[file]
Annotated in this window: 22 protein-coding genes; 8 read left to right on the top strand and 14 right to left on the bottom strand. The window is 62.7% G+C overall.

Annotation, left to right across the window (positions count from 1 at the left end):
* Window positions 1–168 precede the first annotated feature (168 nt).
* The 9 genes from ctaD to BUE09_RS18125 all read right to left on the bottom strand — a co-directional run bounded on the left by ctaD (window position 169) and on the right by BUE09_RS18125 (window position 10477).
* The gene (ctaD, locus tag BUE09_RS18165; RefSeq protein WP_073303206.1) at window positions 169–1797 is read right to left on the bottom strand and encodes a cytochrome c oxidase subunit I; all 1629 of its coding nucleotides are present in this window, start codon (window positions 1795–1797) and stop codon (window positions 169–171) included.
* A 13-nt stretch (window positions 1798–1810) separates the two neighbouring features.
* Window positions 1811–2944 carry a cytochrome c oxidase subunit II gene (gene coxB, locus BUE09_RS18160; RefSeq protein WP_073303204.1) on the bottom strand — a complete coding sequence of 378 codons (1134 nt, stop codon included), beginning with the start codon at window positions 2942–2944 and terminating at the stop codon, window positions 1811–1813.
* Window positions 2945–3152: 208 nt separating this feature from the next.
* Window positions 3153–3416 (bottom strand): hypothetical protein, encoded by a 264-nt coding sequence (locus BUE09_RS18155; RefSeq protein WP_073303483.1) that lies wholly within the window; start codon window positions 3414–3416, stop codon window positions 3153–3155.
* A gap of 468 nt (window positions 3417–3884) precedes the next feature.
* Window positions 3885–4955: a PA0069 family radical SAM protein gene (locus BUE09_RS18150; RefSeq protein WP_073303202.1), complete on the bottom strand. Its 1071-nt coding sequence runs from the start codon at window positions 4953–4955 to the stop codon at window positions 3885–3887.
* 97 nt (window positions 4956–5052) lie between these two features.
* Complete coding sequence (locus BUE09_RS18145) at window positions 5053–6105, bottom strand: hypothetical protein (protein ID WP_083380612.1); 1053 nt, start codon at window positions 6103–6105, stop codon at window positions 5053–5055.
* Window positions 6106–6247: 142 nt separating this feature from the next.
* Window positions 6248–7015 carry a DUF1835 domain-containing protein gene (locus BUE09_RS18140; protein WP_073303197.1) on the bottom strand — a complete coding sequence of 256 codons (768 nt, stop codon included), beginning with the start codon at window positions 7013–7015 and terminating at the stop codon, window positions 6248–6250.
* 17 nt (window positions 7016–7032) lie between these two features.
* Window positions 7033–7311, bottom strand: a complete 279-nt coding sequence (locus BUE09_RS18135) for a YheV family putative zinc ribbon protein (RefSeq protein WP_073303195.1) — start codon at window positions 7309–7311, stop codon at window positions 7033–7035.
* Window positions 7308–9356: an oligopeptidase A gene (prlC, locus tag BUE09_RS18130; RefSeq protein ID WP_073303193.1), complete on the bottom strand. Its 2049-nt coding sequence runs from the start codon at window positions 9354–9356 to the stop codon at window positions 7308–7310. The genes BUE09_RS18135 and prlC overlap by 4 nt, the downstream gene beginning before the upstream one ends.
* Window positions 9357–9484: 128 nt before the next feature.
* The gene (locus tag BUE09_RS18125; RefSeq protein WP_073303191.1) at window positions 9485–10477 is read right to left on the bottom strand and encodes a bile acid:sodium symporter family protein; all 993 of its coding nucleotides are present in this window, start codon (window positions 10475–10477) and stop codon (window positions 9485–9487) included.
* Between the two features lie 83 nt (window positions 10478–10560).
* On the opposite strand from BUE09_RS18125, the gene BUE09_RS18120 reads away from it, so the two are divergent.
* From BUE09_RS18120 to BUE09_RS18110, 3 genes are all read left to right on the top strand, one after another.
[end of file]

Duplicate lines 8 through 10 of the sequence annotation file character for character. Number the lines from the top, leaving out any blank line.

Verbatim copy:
* Window positions 2945–3152: 208 nt separating this feature from the next.
* Window positions 3153–3416 (bottom strand): hypothetical protein, encoded by a 264-nt coding sequence (locus BUE09_RS18155; RefSeq protein WP_073303483.1) that lies wholly within the window; start codon window positions 3414–3416, stop codon window positions 3153–3155.
* A gap of 468 nt (window positions 3417–3884) precedes the next feature.